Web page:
This challenge is especially apparent in the state of Israel, who has aimed to create national ties and a common historical narrative between individual Jews from highly diverse cultures and backgrounds, few of them with roots in the area currently occupied by the state of Israel.
Israel is highly unusual in the world of nation states in that it doesn’t recognise any such distinct entity as an “Israeli nation”. Instead, the Israeli state recognises only the “Jewish nation” of which is made of up of subgroups of Jewish peoples such as European “Ashkenazy” Jews, North African and Mediterranean “Sephardic” Jews and Middle Eastern “Mizrahi” Jews, amongst over one hundred others.
Uniquely among the international state system, those who hold Israeli citizenship, including around one and half million Palestinians, are not automatically entitled to nationality. As such, Palestinians and their descendants who remained in Israel after the mass ethnic cleansing of Palestinians from Mandate Palestine by Zionist forces in 1948 and afterwards, are not entitled to nationality and the many state benefits that are given to Israeli nationals.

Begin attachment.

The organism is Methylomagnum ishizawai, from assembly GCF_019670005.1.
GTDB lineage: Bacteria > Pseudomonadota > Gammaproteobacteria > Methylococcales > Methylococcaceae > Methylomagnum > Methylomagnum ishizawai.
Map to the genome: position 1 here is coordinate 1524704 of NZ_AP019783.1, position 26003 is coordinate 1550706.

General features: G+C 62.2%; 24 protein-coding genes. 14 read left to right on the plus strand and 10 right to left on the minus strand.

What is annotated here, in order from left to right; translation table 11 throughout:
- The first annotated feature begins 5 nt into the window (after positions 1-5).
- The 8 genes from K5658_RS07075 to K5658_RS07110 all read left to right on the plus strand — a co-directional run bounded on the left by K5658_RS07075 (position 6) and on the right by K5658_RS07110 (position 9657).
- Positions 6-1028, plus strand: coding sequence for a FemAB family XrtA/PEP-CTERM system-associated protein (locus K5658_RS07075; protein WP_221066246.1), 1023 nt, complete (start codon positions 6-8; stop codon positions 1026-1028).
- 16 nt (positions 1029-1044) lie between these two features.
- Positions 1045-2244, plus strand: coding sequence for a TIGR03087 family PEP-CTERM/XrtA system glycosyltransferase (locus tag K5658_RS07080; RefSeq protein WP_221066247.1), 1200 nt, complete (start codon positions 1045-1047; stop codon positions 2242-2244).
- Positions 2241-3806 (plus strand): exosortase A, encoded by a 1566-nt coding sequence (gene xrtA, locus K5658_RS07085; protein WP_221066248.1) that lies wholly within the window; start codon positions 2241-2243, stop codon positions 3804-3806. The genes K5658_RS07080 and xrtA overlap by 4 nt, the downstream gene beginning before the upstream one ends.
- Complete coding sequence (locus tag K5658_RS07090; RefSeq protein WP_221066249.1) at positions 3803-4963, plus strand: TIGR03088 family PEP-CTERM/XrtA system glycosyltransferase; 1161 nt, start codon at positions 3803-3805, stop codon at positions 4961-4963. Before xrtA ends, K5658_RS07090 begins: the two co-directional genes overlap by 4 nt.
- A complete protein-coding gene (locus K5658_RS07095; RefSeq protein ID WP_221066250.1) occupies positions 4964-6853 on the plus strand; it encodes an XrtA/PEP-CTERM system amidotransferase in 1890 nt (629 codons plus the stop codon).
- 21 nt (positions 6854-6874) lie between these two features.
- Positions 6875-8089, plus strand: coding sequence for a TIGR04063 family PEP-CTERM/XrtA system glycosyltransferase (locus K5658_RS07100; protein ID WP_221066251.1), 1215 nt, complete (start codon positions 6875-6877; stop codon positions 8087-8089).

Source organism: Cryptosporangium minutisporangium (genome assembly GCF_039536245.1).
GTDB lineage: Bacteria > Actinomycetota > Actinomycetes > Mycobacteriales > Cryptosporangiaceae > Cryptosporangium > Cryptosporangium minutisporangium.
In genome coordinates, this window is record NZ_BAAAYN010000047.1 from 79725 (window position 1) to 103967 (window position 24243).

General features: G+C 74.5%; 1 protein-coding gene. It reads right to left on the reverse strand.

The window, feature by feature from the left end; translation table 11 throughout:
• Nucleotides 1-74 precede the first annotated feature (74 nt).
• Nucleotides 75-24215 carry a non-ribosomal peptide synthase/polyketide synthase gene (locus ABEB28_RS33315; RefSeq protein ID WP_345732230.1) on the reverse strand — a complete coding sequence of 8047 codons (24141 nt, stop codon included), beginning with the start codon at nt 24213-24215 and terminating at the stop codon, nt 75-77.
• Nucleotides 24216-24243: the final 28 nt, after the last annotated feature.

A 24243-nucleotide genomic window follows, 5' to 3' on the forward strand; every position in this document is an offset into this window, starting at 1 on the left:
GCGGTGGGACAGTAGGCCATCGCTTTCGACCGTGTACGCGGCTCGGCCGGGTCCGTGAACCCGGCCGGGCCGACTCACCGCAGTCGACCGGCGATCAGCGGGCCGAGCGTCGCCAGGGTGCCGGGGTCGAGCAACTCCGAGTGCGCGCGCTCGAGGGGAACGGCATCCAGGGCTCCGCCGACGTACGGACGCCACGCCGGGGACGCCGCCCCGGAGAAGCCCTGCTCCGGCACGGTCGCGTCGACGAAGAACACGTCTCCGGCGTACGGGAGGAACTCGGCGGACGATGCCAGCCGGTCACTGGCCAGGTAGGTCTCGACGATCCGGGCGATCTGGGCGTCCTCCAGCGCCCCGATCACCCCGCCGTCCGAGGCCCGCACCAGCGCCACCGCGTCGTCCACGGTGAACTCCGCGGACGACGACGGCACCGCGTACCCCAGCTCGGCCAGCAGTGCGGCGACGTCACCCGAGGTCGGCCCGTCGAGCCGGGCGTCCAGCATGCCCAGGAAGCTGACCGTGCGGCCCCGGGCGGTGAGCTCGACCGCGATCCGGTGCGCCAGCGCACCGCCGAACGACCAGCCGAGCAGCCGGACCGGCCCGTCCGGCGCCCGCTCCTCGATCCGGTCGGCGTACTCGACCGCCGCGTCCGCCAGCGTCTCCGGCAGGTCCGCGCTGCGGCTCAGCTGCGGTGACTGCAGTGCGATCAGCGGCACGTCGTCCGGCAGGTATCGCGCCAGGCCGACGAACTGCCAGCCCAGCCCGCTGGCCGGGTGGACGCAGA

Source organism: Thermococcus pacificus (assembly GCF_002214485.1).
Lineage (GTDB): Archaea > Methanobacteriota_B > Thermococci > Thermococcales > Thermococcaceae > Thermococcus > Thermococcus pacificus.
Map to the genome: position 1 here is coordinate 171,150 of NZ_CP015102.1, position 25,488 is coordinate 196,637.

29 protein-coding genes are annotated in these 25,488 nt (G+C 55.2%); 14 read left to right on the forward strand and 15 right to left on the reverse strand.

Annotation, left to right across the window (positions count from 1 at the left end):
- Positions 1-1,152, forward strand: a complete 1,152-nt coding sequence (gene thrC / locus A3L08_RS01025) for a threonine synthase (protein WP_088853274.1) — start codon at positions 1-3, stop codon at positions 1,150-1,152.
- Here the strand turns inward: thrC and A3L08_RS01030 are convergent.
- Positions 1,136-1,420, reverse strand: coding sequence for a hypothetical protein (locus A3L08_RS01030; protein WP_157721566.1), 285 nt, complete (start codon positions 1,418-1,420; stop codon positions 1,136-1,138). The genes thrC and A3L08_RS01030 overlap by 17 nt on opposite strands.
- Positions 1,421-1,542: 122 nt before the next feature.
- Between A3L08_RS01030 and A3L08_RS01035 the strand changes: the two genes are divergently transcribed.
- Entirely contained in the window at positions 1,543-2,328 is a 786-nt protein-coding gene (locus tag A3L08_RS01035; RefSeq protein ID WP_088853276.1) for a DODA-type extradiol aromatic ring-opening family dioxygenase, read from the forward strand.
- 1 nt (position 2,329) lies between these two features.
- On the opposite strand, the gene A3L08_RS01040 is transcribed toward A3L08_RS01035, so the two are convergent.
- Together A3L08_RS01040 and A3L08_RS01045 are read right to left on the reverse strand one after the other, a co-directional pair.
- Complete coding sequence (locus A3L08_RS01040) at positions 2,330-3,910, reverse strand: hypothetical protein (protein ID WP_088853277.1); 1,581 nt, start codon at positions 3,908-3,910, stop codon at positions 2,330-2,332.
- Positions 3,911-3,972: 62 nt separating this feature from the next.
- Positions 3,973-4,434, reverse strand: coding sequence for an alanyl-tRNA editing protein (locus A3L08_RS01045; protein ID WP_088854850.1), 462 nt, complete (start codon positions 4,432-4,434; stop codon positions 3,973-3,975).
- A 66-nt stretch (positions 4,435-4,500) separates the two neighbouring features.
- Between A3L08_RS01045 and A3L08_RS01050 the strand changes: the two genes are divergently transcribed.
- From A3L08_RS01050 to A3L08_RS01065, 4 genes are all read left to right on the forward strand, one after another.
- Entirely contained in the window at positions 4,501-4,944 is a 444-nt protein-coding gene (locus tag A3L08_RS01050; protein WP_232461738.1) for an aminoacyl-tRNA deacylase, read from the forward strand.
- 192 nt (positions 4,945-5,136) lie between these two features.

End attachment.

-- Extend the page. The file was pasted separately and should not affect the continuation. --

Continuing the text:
What is the reason for this? Well, one crucial aspect of creating the “self” is to create the “other”; there can be no “in” group unless there is an “out” group. In Israeli historical and political discourse the “other” is “the Arabs”. Who are “the Arabs”? Well they are certainly not the one million or so Arabic speaking Jews from Arab countries that came to Israel between 1948 and the early 1970’s. Nor are they the Jews who lived in relative peace with their Muslim and Christian brothers for centuries in Historic Palestine. Jews are Jews and cannot therefore, according to Zionist thought, also be Arabs. The Arabs include all non Jewish people of Arab background and, most importantly for Israeli purposes, include the Palestinians.